When having difficulties, feeling sad, frustrated and disappointed. It’s very hard to be positive all the time but know that everything will work out in the long run. Somethings are just a learning experience. I know I should be giving positive meanings to everything that’s happening to me.” I went on and on trying to be positive, but I was really feeling miserable. Haven’t you done the same thing? Haven’t you done your best to put a positive spin on what was happening to you, when deep inside you felt very unhappy? Most of us do that because of the conventional wisdom that it’s better to be positive than negative, optimistic instead of pessimistic. We are constantly admonished that we shouldn’t be victims; we should look at the bright side of things. And of course it is important to banish negative thoughts from consciousness so they don’t manifest.
Unfortunately, pretending that you don’t feel what you actually feel doesn’t make the feelings go away. Yes, you can suppress them so that you aren’t fully in touch with them for a short time. But feelings that you are not in touch with your feelings still affect your health and your behavior. Suppressed fear will still inhibit your behavior and suppressed angry has been linked to heart disease. In fact, suppression doesn’t even work in the long run; suppressed feelings usually pop back into consciousness when you least expect them. So working directly on feelings to try to get rid of them doesn’t work. By dissolving the meaning we give events we are able to simultaneously dissolve any negative feelings caused by the meaning. And if events have no inherent meaning, they can’t make you feel anything. Your feelings come primarily from the meaning you ascribe to events and sometimes from stimulus conditioning.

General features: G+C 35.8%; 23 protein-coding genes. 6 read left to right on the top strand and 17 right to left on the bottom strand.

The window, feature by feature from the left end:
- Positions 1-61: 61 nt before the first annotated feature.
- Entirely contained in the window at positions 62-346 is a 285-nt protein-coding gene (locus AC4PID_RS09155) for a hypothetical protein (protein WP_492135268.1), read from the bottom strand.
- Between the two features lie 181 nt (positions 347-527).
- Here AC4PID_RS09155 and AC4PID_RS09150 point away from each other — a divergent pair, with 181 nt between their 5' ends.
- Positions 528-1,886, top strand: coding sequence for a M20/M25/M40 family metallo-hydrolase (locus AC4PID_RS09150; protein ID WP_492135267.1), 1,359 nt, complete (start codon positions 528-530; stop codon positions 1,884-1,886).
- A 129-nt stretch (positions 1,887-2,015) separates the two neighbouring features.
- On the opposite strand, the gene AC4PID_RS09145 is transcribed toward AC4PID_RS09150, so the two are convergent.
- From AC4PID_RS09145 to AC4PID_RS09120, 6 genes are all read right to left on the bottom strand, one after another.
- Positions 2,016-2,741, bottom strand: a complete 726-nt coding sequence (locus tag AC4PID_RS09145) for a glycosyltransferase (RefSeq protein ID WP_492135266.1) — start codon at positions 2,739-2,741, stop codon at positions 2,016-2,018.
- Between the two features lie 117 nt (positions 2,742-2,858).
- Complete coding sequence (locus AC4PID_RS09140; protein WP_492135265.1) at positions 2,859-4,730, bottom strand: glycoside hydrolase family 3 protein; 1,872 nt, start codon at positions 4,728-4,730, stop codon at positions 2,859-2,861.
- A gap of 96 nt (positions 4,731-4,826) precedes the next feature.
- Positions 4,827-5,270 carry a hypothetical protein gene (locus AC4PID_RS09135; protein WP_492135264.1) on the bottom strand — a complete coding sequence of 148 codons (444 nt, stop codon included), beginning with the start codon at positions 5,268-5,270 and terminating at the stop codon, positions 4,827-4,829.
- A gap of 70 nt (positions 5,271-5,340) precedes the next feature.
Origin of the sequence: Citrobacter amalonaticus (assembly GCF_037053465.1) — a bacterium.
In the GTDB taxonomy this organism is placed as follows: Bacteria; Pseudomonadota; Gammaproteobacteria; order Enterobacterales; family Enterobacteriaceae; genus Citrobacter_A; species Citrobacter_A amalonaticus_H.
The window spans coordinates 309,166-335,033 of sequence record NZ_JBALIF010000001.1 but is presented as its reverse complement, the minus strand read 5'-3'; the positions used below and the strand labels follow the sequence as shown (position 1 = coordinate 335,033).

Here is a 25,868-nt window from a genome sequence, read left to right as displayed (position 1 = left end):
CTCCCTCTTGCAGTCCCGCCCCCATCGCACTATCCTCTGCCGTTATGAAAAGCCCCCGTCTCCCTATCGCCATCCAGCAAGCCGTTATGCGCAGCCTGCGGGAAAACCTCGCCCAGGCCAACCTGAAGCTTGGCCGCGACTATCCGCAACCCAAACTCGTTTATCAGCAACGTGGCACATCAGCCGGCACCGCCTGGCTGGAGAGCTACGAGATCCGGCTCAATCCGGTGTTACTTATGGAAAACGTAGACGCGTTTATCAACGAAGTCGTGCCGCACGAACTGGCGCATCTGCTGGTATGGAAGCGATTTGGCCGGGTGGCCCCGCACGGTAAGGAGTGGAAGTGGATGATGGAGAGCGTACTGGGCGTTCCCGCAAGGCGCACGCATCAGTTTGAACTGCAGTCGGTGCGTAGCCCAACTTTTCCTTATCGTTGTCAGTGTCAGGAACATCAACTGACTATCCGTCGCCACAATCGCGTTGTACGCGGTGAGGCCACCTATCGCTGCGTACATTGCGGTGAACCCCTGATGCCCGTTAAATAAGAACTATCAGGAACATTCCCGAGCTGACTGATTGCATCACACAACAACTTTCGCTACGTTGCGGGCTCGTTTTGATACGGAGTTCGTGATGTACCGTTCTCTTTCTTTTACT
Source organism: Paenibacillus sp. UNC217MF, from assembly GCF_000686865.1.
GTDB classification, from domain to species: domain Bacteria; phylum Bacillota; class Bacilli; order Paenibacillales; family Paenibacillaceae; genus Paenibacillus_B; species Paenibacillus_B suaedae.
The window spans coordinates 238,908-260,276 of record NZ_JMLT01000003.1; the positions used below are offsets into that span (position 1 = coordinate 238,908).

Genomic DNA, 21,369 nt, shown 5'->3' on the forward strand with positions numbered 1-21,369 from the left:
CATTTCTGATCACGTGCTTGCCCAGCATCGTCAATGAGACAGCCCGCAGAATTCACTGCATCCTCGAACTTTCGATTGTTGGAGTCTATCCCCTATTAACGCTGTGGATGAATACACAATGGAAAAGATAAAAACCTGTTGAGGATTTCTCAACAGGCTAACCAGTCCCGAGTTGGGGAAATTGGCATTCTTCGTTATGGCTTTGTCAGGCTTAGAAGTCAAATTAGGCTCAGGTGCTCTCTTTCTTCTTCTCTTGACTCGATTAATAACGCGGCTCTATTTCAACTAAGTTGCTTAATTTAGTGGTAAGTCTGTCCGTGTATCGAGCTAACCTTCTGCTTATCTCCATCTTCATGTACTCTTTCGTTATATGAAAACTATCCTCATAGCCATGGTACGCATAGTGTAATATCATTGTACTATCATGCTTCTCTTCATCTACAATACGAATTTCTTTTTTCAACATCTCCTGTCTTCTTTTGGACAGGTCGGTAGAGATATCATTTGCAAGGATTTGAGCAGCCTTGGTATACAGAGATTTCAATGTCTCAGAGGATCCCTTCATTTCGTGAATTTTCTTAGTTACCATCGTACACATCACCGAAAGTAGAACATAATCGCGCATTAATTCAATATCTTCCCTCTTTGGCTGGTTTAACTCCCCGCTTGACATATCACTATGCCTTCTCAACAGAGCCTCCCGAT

It should now be clear that pretending you feel good when you really don’t doesn’t work, that suppressing negative feelings doesn’t help, and the only way to really get rid of negative feelings is to dissolve the meaning that is causing the feeling. First, recognize that all meaning exists only in your mind, in other words, that events have no inherent meaning. Second, when you are having negative feelings, allow yourself to experience them fully. Don’t try to cover them up with positive thoughts. Third, ask yourself what meaning you have ascribed to the event facing you that is causing the feeling. Fourth, make a clear distinction between the actual event and the meaning that exists in the world. The only reason the meaning is able to affect you is that it appears to be part of the event, in other words, inherent in the event. As soon as you disconnect the meaning from the event and recognize that the meaning exists only in your mind—and not in the event—it is no longer “The Truth.” At which point it loses its power to create feelings. As a result, when the meaning dissolves, the feeling it causes does also.